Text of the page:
Party Survival Tips for AS Folk!

So, I’ve been really busy the past week, with so much going on. But last night was crazy, because of the annual Snow Ball (see what they did there, to keep things nice and secular). We all dressed up and even went into town to get our makeup done by the lovely ladies in Boots on the makeup stands. Then after some sort of pre-drinks party thingy, we all set off.

So, don’t get me wrong, I do love having a great time with my close friends. But parties are just a big struggle for me. This is when I really suffer with sensory overload, and also struggle with social etiquette. I know lots of people with AS struggle with this too, so I thought I would spend a bit of time quickly writing a post about party survival this festive season (and the rest of the year).

1) Pack your bag properly.

I have the usual things in the handbag I take to a social event, like my wallet, lipstick, mirror, phone, ID, keys to my room. But I also pack according to what kind of party I’m going to. So, for example, if I’m going to the Student Union where I know it’s going to be very loud, I pack my earplugs to help muffle the sound levels slightly. If lights are an issue (being too bright) I’ll pack some sunglasses.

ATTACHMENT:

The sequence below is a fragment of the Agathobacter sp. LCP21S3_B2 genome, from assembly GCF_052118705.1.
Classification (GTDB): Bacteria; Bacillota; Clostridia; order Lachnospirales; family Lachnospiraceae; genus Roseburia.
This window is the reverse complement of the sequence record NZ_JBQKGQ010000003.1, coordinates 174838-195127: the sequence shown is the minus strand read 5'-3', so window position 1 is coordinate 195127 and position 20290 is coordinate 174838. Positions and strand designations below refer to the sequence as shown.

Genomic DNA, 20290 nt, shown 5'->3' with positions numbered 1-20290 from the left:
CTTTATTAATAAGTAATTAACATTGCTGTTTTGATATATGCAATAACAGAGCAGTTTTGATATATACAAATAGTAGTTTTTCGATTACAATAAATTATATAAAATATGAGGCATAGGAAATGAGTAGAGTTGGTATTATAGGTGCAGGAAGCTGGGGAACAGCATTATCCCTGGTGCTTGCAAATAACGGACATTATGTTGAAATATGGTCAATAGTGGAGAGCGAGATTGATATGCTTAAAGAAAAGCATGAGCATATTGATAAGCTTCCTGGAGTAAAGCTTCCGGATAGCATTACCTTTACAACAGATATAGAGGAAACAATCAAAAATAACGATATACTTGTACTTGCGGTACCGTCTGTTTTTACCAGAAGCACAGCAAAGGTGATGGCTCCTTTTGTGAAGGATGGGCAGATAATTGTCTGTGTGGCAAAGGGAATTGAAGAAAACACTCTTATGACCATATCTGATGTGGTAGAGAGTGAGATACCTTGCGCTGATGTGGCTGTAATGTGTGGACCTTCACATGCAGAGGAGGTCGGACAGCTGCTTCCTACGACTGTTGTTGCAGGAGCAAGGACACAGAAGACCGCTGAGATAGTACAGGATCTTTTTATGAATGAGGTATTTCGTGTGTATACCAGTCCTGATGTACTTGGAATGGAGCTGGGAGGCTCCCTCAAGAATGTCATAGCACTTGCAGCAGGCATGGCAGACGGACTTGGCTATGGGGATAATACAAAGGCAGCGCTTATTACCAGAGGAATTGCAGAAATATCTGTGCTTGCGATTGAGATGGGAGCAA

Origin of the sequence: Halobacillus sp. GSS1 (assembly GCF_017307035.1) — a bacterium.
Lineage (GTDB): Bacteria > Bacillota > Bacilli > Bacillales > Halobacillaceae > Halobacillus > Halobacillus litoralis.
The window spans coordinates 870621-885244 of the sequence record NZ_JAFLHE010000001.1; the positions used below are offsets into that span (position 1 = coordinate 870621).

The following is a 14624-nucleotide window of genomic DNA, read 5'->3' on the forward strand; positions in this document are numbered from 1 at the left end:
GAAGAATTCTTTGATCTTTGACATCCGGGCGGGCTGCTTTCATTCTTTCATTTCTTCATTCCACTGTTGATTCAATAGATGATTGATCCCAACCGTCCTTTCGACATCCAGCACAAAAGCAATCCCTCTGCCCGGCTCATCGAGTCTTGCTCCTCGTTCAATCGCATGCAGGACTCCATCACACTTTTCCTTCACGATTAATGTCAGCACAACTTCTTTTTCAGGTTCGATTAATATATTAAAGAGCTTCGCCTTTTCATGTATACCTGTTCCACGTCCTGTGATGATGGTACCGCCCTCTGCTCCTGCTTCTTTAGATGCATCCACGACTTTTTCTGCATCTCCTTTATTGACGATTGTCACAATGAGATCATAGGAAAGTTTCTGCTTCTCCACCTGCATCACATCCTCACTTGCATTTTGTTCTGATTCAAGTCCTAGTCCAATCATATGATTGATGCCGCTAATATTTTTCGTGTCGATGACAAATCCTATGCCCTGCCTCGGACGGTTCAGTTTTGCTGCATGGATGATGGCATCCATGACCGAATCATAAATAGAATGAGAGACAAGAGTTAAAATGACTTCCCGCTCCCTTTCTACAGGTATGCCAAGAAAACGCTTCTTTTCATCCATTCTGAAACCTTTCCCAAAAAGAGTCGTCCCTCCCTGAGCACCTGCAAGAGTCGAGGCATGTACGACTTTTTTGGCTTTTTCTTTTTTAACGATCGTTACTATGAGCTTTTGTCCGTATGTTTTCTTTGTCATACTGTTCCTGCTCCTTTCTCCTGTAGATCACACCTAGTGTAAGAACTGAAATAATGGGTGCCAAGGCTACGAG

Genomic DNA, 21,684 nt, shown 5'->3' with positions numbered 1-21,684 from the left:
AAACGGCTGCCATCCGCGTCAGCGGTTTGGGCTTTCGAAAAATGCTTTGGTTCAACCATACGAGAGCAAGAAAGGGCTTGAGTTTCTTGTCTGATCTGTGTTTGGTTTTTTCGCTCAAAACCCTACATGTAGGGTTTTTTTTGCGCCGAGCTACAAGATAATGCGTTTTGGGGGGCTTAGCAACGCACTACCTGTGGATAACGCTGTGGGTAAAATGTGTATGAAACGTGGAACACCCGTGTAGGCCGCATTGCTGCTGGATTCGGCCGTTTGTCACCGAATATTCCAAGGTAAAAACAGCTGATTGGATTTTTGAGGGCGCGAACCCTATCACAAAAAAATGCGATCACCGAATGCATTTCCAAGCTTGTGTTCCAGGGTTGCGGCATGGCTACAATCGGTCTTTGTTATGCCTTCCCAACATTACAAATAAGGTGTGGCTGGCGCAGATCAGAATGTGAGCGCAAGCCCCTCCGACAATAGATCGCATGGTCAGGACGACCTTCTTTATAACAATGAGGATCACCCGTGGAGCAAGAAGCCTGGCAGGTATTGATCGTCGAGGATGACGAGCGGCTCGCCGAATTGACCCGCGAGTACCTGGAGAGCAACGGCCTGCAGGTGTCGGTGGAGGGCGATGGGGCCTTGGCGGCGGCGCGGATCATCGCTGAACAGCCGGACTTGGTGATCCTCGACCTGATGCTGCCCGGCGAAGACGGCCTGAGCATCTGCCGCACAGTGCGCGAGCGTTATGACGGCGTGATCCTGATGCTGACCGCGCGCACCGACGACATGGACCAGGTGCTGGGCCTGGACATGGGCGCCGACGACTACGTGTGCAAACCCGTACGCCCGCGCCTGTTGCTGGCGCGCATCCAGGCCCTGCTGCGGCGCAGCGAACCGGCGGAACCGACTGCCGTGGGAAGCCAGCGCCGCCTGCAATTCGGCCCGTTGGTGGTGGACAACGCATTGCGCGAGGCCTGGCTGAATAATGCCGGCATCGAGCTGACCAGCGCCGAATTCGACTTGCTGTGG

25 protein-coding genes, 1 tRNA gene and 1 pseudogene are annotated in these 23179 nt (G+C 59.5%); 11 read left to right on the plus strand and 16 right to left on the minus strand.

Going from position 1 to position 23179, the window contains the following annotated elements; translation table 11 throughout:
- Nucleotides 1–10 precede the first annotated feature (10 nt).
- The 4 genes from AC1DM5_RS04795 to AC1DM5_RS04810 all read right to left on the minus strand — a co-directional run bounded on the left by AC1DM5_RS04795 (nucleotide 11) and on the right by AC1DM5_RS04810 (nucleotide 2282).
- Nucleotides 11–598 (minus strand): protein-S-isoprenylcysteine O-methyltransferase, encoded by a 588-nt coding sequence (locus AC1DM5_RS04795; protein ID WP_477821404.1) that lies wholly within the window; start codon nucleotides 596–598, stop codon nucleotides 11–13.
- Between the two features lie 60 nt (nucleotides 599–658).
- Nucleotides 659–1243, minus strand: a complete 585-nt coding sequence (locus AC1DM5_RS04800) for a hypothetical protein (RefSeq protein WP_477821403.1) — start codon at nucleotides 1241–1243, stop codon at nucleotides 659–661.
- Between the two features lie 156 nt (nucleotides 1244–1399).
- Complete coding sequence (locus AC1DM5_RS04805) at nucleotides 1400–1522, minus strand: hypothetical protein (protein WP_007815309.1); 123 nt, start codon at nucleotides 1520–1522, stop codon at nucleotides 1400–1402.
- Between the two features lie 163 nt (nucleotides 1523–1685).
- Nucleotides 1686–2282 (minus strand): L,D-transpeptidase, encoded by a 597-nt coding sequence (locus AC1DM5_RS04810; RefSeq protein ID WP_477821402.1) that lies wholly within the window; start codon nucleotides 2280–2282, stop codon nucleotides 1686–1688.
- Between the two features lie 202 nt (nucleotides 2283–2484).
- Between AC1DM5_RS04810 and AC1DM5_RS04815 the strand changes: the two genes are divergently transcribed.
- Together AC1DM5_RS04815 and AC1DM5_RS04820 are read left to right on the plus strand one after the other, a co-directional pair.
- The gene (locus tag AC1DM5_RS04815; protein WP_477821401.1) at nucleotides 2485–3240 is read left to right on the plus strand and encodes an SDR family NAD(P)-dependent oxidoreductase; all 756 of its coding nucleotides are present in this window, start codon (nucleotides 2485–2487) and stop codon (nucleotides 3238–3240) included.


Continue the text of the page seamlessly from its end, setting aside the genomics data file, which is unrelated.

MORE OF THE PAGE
2) Have signals/code words

I tend to feel awkward the most when someone I hardly know comes up to me, and starts getting all in my space and touchy feely. I also feel uncomfortable if I’ve had a bit much to drink, or if the music is too loud even with earplugs in, or I’m just feeling overwhelmed. So me and my two best friends have come up with clear hand gestures and phrases that I can say to them in a party situation to let them know I need a time out. They use them too with everyone now in our circle of friends, so it’s really useful, as I can just tap my elbow and have them come up with a socially acceptable excuse to usher me out into the fresh air.

3) Try to keep towards the edges

It’s best to stay out of the crowd, especially if you dislike being in one (that’s common sense, really). But being at the edges helps if you do need to make a quick getaway, as I’ve tried to escape from a big crowd before, and it isn’t pleasant.

4) Stand Up for Yourself!

Don’t let someone persuade you into doing something that isn’t comfortable. For example, I had a friend who dragged me into the crowds, and onto the stage which was full of loud drunk people, and made me dance whilst a guy grabbed my hands and kept spinning me. I didn’t want to say ‘no’ because I didn’t want to look like a party pooper, even though I was cowering in pain next to the speakers, but I do regret standing up for myself. It’s not fun having to say ‘no, I’m sorry, but that makes me feel uncomfortable’, but it is better than being in agony. Or, if they properly grab you, try and lose them in the crowd, and slink back to friends who will look out for you.

5) Don’t Push yourself

If you’ve had enough, you’ve had enough. Just make sure you have a friend to walk with you, it’s never fun trying to get home whilst overloaded on your own.